Israeli police run after a Palestinian demonstrator at the al-Aqsa Mosque during Israel’s Jerusalem Day on May 10. | Laurent Van Der Stockt/Getty Images What’s happening in Israel and Gaza is the near-inevitable result of a grim status quo. Dozens have already died in the fighting between Israel and Hamas, and more will perish if the fighting continues to escalate. But there is little chance that the root cause of all this death — the long-running political status quo in the Israel-Palestinian conflict — will be altered in the slightest. Israeli-Palestinian warfare has become routinized; it follows a familiar script that repeats itself endlessly. Since Hamas took control of the Gaza Strip in 2007, there have been three full-scale wars and numerous rounds of lower-level fighting. But the basic structure of the conflict — Israel’s blockade of Gaza and occupation of the West Bank, and Palestinian rule divided between Hamas in Gaza and the Palestinian Authority in the West Bank — has remained remarkably durable. It would seem as if the current round of violence emerged out of a complex series of events in Jerusalem, most notably heavy-handed actions by Israeli police and aggression by far-right Jewish nationalists. But in reality, these events were merely triggers for escalations made almost inevitable by the way the major parties have chosen to approach the conflict. Mahmoud Illean/AP Israeli police entered the al-Aqsa Mosque compound in Jerusalem’s Old City on May 10. The Jerusalem Day holiday celebrates the unification of the city under Israel’s control following the 1967 Six-Day War, and comes amid protests over the eviction of Palestinian families. Both Israeli and Palestinian leadership have basically accepted the painful political status quo in Gaza, seeing the violence and humanitarian suffering it causes as bad, but basically tolerable as part of an effort to secure their hold on power. Israel’s leadership bears particular responsibility: As the most powerful actor in the conflict, it has the greatest ability to break the pattern. But the current factions in power in Jerusalem have strong ideological and strategic reasons for keeping its Gaza policy in place. As a result, the underlying status quo will likely outlive this conflict, guaranteeing more violence. “It’s like the worst version of Groundhog Day,” says Khaled Elgindy, the director of the program on Palestine and Palestinian-Israeli affairs at the Middle East Institute. “[Leaders] just put a Band-Aid on it and we go back to the pre-crisis normal.” It’s a horrible equilibrium, one in which “manageable” levels of violence stand in for doing something to actually improve the lives of Israelis or Palestinians. It is also a direct result of the deepest political structure governing the current Israeli-Palestinian conflict: the iron hand of Israeli control over the West Bank and Gaza’s border. The Israeli-Palestinian doom loop The current violence began with a series of conflicts in Jerusalem. Israeli police in the city blocked off the Damascus Gate, a popular gathering place for Arabs during Ramadan, sparking protests. An attempt by Jewish settlers to evict longtime Arab residents of Sheikh Jarrah, an Arab neighborhood of East Jerusalem, inflamed tensions dramatically, leading to violent clashes with Israeli police. Arab youth attacked ultra-Orthodox Jews in the city and Jewish extremists assailed Arab residents. All of this culminated in a violent Israeli police raid on the al-Aqsa Mosque, Jerusalem’s holiest site for Muslims, located on the Temple Mount (the holiest site in the world for Jews). Then Hamas fired rockets at Jerusalem. Ostensibly, this was a display of solidarity with the protesters on the ground. But it appears to have been a political calculation — Hamas attempting to capitalize on Palestinian anger over Jerusalem to expand its own influence, especially in the wake of recently canceled Palestinian elections that would likely have strengthened its political position. “This is much more about internal Palestinian politics than it is about what’s been going on in Jerusalem,” says Michael Koplow, the policy director at the Israel Policy Forum. The attacks on Jerusalem crossed what Israeli Prime Minister Benjamin Netanyahu referred to as a “red line,” breaking the unspoken rules that limited the pace and range of rocket attacks to limited barrages mostly targeting southern Israel. Israel responded with overwhelming force; massive air strikes targeting Hamas emplacements in densely populated Gaza. This prompted more rocket attacks from Hamas and, in turn, more bombings from Israel. As a result, at least seven Israelis and dozens of Palestinians are dead — with no end in sight. Heidi Levine/AP Israeli firefighters respond to damage created by a rocket fired from the Gaza Strip, in Holon, near Tel Aviv, on May 11. Oded Balilty/AP Palestinians evacuate a protester wounded by Israeli police at the Lions Gate in Jerusalem’s Old City on May 10. But while the events that led to this point are unique, the broader pattern of events is not. This week’s violence is part of a recurring pattern determined by structural factors in the conflict. If the events in Jerusalem hadn’t prompted Hamas rocket fire and Israeli escalation, something else almost certainly would have. “The most likely scenario is unfortunately the one we’ve been in for the past 15 years,” says Ilan Goldenberg, the director of the Middle East Security Program at the Center for a New American Security. Goldenberg coauthored a report in 2018 documenting what he terms “the cycle of violence” between Israel and Hamas. It documents the ways in which the political status quo is arranged in a way that makes frequent violent flare-ups all but inevitable. The stage is set, Goldenberg and his coauthors say, by the policy approaches of both sides. Israel aims to minimize the threat posed by Hamas and other militant factions, imposing a harsh blockade on Gaza that limits the flow of goods and people into the territory. Hamas aims to cement its hold on power and expand its influence relative to its Palestinian rivals, seeing violence against Israel as a key tool in this struggle. This creates an underlying reality in which fighting breaks out again and again. “Eventually, humanitarian and economic pressure builds inside Gaza, and Hamas escalates its use of violence both to generate domestic political support and to pressure Israel to ease the economic situation,” they write. “Israel responds with its own escalation, including military strikes inside Gaza and punitive economic measures that further choke the Strip.” Once the fighting starts, it’s not clear how much it’ll escalate. Sometimes it ends swiftly and with minimal loss of life. Other times — as in 2008 to 2009, 2012, and 2014 — it turns into an all-out war, with hundreds of (mostly Palestinian) casualties. The current fighting is rapidly moving in that direction, with Israeli leaders pledging to continue the bombardment of Gaza indefinitely. “The IDF [Israel Defense Forces] will continue to strike and bring complete silence for the long term,” Israeli Defense Minister Benny Gantz said on May 12. Adel Hana/AP A damaged building in Gaza City that was hit by an Israeli airstrike on May 12. Ultimately, the warring parties either unilaterally decide to stop bombing, or else agree to an internationally brokered settlement that does little to change the fundamental dynamics. This is the nature of current conflict: Many people die, and many more suffer, without any real prospect for change. “The question isn’t why this keeps happening,” Elgindy says. “It’s why anyone isn’t doing anything to prevent it from [continuing to] happen.” The doom loop has deep roots in Israeli politics It’s clear that that this status quo produces horrors. The problem, though, is that these terrible costs are seen as basically tolerable by the political leadership of all the major parties. Hamas continues to be able to rule Gaza and reaps the political benefits from being the party of armed resistance to Israeli occupation. Palestinian Authority leader Mahmoud Abbas appears cowed by Hamas’s power — most analysts believe he canceled the Palestinian election because he thought he would lose — and so is content to let Israel keep his rivals contained in Gaza. Israel is the most powerful actor of the three: It controls access to the Gaza Strip and operates a military occupation in the West Bank. If the Israeli leadership wanted to take actions to short-circuit the cycle of violence, like easing the blockade of Gaza, it could. But despite the persistent rocket threat, the leadership isn’t willing to try something new. Why? The last time I was in Israel, on a reporting trip in November 2019, I spoke with Yehuda Shaul, the founder of Breaking the Silence, a group that helps Israeli soldiers tell their stories about service in the Palestinian territories. He told me that the traditional categories used to describe politics — left, right, and center — are fundamentally inadequate when it comes to explaining what happens in Israel. These days, he argues, most of Israel’s leadership falls into what he terms the “annexation” camp or the “control” camp. The annexationists are Jewish extremists, who want to formally seize large chunks of Palestinian land while either expelling its residents or denying them political rights — ethnic cleansing or apartheid. The “control” camp, which includes current Prime Minister Benjamin Netanyahu, sees things primarily through the lens of military and physical security: how the Palestinians are ruled is less important than minimizing the threat they pose to Israeli lives. “The driving principle [of the control camp] is a national security idea,” Shaul explains. “We are in a zero sum game: between the river and the sea, there is room for one sovereign power. It’s either us or the Palestinians.” The status quo in Gaza serves both groups. From the annexationist view, keeping the Palestinians weak and divided allows Israeli settlements to keep expanding and the seizure of both the West Bank and East Jerusalem to continue apace. Lifting the blockade on Gaza, and working to promote some kind of renewed peace process involving both Hamas and the Palestinian Authority, jeopardizes the agenda of “Greater Israel.” “It is Israeli policy to fragment Palestinians politically and geographically, to isolate them into these different areas. It’s classic colonial strategy of divide and conquer,” Elgindy says. Majdi Mohammed/AP Palestinians mourn Rasheed Abu Arra, who was killed while confronting Israeli forces in Aqqaba near the West Bank town of Tubas, on May 12. Majdi Mohammed/AP Rasheed Abu Arra’s mother lays hands over her son. Meanwhile, the “control” camp sees this as the least bad option. Any easing of the Gaza blockade would risk Hamas breaking containment and expanding its presence in the West Bank, which would be far more dangerous than the rockets — a threat heavily mitigated by Israel’s Iron Dome missile defense system. In this analysis, periodic flare-ups are a price that has to be paid to minimize the threat to Israeli lives — with heavy escalations like this one required to restore a basically tolerable status quo. I witnessed one of these flare-ups on the same trip where I met Shaul, reporting from Israel and the West Bank as Israel and Hamas exchanged fire. After a few days of mayhem and air raid sirens, life just went back to normal in Israel — as if nothing had happened, as if dozens of Palestinian lives had not just been snuffed out (there were no Israeli deaths in that round). “A lot of the Israeli security and political establishment has sort of internalized this idea that ... there’s a sort of stable equilibrium,” says Koplow. “You get occasional rockets, and Israel will respond with a few missile strikes on Gaza, but it happens very occasionally and things immediately quiet down.” For much of Israeli history, a third camp — which Shaul calls the “equality” camp — presented a different vision for achieving Israel’s security needs. Epitomized by Prime Minister Yitzhak Rabin’s government formed in 1992, it believed that Palestinians deserved a political voice as a matter of principle — either in a single state or, more typically, through a two-state arrangement. Such an agreement would sap Palestinian support for violent groups like Hamas by taking away the population’s underlying grievance: the lack of a state to call their own. Yet the equality camp practically collapsed after the failure of the peace process and the Second Intifada in the early 2000s. Its political vehicles among Israeli Jews, the Labor and Meretz parties, make up a little more than 10 percent of Israel’s current Knesset (parliament). The result is indefinite occupation with no end in sight; no fundamental rethinking of the approach to either Gaza or the West Bank. “As a society, the view is that the risks necessary to solve [the conflict with the Palestinians] are not worth it and it won’t work,” Goldenberg says. “So all we can deal with is the problem in front of us today, without really thinking long-term. We’ll deal with the other problems tomorrow — that’s basically the Israeli attitude.” None of this excuses Hamas from its role in escalating the current conflict, or makes the deep divisions between Palestinians themselves less significant. The status quo is not only Israel’s fault. But the Israeli government sets the terms for how Israelis and Palestinians interact, the underlying policy architecture that shapes the options available to the various different sides. Anadolu Agency/Getty Images An image of the Dome of the Rock constructed with rubber bullets and stun grenades fired by Israeli police against Palestinians in Jerusalem on May 10. So long as the annexation and control camps are in the driver’s seat in Israel, it will pursue policies that aim to maintain control over Palestinian land while simultaneously minimizing the security threats intrinsic to the enterprise of military rule over a hostile population. The Gaza situation is an outgrowth of this reality, the sort of policy that one pursues in a world where a more fundamental revision is ideologically foreclosed. Barring some international intervention, it’s hard to see how things get much better — and easy to see how the same terrible things keep happening, over and over again.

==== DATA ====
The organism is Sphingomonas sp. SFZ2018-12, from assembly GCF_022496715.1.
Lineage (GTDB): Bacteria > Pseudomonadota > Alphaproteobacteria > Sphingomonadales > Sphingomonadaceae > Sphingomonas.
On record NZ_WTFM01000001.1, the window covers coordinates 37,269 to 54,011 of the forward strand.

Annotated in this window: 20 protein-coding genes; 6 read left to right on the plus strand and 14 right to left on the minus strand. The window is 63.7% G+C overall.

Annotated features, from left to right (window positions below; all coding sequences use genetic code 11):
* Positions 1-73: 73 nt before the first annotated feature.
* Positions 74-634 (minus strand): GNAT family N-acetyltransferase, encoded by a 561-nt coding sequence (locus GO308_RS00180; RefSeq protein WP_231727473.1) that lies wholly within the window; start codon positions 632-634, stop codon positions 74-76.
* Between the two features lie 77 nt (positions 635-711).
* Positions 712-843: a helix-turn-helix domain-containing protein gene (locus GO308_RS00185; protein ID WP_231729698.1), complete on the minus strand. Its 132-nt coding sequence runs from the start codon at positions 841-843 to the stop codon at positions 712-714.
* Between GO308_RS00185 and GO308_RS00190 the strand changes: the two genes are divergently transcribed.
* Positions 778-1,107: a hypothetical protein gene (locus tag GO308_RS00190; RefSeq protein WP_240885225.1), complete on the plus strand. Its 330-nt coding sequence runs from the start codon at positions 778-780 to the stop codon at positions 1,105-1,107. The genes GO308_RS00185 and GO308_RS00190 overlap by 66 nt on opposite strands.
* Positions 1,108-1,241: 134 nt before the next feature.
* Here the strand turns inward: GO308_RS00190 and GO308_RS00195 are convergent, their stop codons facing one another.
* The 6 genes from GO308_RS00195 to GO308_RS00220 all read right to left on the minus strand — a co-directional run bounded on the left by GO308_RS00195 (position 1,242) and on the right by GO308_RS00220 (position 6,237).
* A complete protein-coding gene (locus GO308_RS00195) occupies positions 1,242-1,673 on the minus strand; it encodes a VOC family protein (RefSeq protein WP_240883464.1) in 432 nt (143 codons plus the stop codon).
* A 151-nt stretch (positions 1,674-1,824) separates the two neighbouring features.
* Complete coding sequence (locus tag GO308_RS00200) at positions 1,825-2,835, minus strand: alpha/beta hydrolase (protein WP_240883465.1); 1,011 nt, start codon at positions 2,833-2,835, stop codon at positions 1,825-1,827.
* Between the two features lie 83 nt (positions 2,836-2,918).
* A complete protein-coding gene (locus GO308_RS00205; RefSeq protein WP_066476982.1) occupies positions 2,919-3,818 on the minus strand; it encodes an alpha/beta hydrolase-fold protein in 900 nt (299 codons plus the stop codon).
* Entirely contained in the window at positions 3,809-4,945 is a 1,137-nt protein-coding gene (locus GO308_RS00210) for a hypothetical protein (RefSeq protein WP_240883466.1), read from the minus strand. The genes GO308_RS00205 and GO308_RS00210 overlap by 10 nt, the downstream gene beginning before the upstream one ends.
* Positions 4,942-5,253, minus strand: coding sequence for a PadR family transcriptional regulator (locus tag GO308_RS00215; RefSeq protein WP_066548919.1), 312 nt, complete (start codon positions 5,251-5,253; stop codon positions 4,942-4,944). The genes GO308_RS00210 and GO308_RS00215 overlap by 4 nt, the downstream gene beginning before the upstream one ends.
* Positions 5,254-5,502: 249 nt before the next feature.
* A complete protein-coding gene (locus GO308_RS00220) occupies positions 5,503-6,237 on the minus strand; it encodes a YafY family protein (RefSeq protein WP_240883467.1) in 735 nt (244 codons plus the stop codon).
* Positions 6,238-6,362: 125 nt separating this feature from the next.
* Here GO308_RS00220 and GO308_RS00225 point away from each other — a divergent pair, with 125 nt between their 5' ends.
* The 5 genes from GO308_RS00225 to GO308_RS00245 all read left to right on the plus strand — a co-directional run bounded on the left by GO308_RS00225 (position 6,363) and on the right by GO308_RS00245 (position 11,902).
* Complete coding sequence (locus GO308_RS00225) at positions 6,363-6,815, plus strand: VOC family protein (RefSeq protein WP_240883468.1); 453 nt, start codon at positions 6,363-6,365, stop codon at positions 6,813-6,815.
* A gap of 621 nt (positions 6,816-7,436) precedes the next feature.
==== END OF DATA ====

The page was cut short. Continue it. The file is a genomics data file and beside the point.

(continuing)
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Open for a surprise: The endearing results of Twitter’s new image crop
Twitter Twitter users rarely agree on anything. When they do, it’s an opportunity for community building. Twitter recently made a small but striking change to its interface: It changed the aspect ratio of cropped images on users’ mobile feeds, meaning many photos that would usually be cropped can now be displayed in their entirety. The sudden shift — one among a slew of changes Twitter began testing in March — gave many people the impression that the social media site had done away with automatic image cropping overnight. (In actuality, the old cropping ratio is still in effect on desktop browsers, and cropping is still happening on mobile but in a different ratio.) Once users started noticing, celebrations ensued, with an outpouring of art-sharing, meme-making, and gentle ribbing. The response provides an interesting lesson in how we use social media and why such unexpected changes often become opportunities for vital community building. Welcome to the vertical art party! Two of the fundamental truths about modern social media is that every platform has its own quirks, and that different communities of users evolve and transform these characteristics in a way that makes each platform unique. Whether they’re well-liked, core features (such as Twitter’s overall brevity) or inconveniences users must work around (like Twitter’s lack of an edit button), it’s how a platform’s users respond to and incorporate these traits into their daily lives that matters. On Tumblr, for example, users evolved the “gifset,” a bundle of interlocking animated images that tell a story and could really only exist as a creative entity on Tumblr. On Vine, the fact a video could only be six seconds long became the linchpin of the entire platform, spawning a new medium of microvideos that continue to shape internet culture. One of TikTok’s defining qualities is the ability to reuse audio from someone else’s videos; while lots of sites enable remixes, TikTok users, building off earlier apps such as (which merged with TikTok in 2018), routinely utilize each other’s original art as the basis for glorious strings of duets, virtual choirs, and other vocal creations. Less popular features and quirks can reliably unite an entire community in complaining. On Twitter, users have spent years lobbying for an image crop that works correctly. Twitter began to crop photos around 2014, when it introduced different default aspect ratios for users to apply to their own photos during uploading. At one point in 2015, it announced it would completely do away with image cropping; it later reneged on that decision, and by 2018 it was using AI image detection to automatically crop the images people added to their tweets, much to their chagrin. Until this recent change, the auto-crop feature typically forced all images, regardless of size and original framing, into a landscape orientation, often trimming photos in unpredictable and sometimes nonsensical ways. The desire to circumvent the Twitter crop grew so strong that elaborate tutorials emerged explaining exactly how to crop and display images so they’d show in their entirety without being placed on the algorithmic chopping block. Another way Twitter users evolved and adapted to the crop is the “open for a surprise!” meme, where they strategically post photos (knowing Twitter will crop out the best parts) and invite others to click on the full version for a “surprise.” For example: Twitter Clicking into the photo reveals a bevy of kittens — surprise! With the Twitter crop thoroughly established as a source of both endless hilarity and petty annoyance, the change in aspect ratios quickly became cause for celebration. While some users understandably mourned the hit to the “open for a surprise!” meme, conversation about the new image crop spread across the platform, with trends like “RIP Twitter crop” and #VerticalArtParty gaining traction. RIP Twitter crop!Here is a favorite that I took recently in NYC— Rishi (@rishi_kara) May 5, 2021 It’s time for a #VerticalArtParty ! Post your vertical art that got slaughtered by twitter crop!This one is an old pencil piece of mine. I misspelled my last name on it because I finished it after an all nighter.— Karla Ortiz (@kortizart) May 5, 2021 To be clear, the site hasn’t actually done away with the crop; it’s merely changed the aspect ratio, meaning awkward crops can still happen. Twitter Or maybe, depending on your point of view, it’s still a fun gift: "open for a surprise" still works if you try hard enough— vy ️ (@vyxnilla) May 6, 2021 And because the new crop ratio still applies only to mobile and not laptop browsers right now, the issue of presentation is still a source of frustration for many artists. For example: desktop really said yes crop behead unicorn...— isadora zeferino (@imzeferino) May 5, 2021 People have already started updating their image guidelines, which are very important to visual artists who use Twitter, to accommodate the new crop ratio. It is unclear whether the recent change is permanent, whether more changes are forthcoming, or when, if ever, the new ratio will be applied to desktop browsers. Still, there’s another crucial reason to celebrate the change. The new crop ratio may help combat racist tendencies in Twitter’s AI Twitter’s automatic image-crop function is supposed to algorithmically detect the subject of a photo before cropping it. But its AI’s judgment is often revealing. Sometime the results are funny. Consider this photo of Untamed star Xiao Zhan walking away from the camera, which the algorithm cropped very pointedly: Twitter But as some users have periodically pointed out, there are very serious biases at work in the autofocus algorithm Twitter uses: Like many other algorithms, it has a tendency to be racist. People began noticing and testing how it worked in September 2020, and they repeatedly demonstrated that the algorithm defaulted to showing white people over Black people. The tweet below shows Twitter’s algorithm automatically cropped two images to display the lighter-skinned person, each time in instances where they’re displayed at opposite ends of a photo shot in portrait orientation: Trying a horrible experiment...Which will the Twitter algorithm pick: Mitch McConnell or Barack Obama?— Tony “Abolish ICE” Arcieri (@bascule) September 19, 2020 Here are the original, uncropped images from that tweet: Twitter automatically focused on the lighter-skinned man in both photos. In response to tweets calling out these examples of racial bias, a Twitter spokesperson apologized and promised the site would keep hacking away at the algorithm, noting, “It’s clear from these examples that we’ve got more analysis to do.” The newly revised crop ratio seems to be a direct result of Twitter’s promise to work on finding a solution, as many users were quick to speculate. Hey, do you think twitter removing crop was because it took them 6 months to try fixing the old crop's racism problem and finally went "fuck it, can't crop out Black faces if you don't crop in the first place"— Anosognosiogenesis (@pookleblinky) May 7, 2021 It’s unclear whether the new crop ratio has actually addressed the issue of automatic detection bias. Different users are reportedly seeing different results when uploading older images meant to test the algorithm. What we’re left with, then, is a platform that’s flawed but also in flux — and it’s when Twitter is in flux that we get glimpses of what really knits an internet community together. The updated image crop gave many Twitter users a moment of connection I didn’t realize the “twitter crop” was a point of contention for so many people.— Kelechi (@heykelechi) May 6, 2021 It’s not really surprising that so many people care so deeply about the Twitter crop, if you think about the platform not as a bunch of code but as a village. The inhabitants of that village all have their specific gripes about village life — but sharing those gripes and occasional joys with their neighbors is part of what makes the village feel like home. You don’t have to be an artist or a photographer to appreciate that when thousands of artists flood Twitter’s virtual streets with outpourings of creativity, all in response to a relatively banal code change, it’s not really about a couple of extra pixels. Sure, it’s partly about the satisfaction of being able to post tall images, but it’s also about everyone experiencing the same change and having something to celebrate together. No more crop??— Izz. (@izzakko) May 5, 2021 This shared collectivity undergirds much of the internet. For better or worse, the desire to do what everyone else is doing is a key motivating factor behind the spread of memes: You see someone making a meme, you want to make a version of the meme, and the meme spreads. This principle usually doesn’t apply to coding changes on a social media platform, but perhaps it should. As I said above, internet communities build themselves around each platform’s individual quirks and uniqueness. So when those things change, the community enters a moment of flux where it can choose how to react. Will it respond with backlash, a flurry of complaints, a mass exodus? Or will the community adjust and adapt? In the case of Twitter’s new crop ratio on mobile, people found an opportunity for communion, a rare event in an era of increasingly polarized social media discourse. More pixels showing up on people’s phone screens became a way to find connection — and to showcase gorgeous art, of course. Twitter is an ephemeral platform, with continuity and consensus sustained by retweets, hashtags, and memes. While not typically a repository of nuanced cultural debate, the site frequently yields great beauty, whether through viral pet videos, stunning photography, or mesmerizing artwork. It’s significant that many Twitter users rallied around an updated image crop as an example of positive change: Even when the site’s community can’t agree on anything else, it can generally agree that more art and creativity is a good thing. The new ability to better showcase that art and creativity is an unexpected win for us all.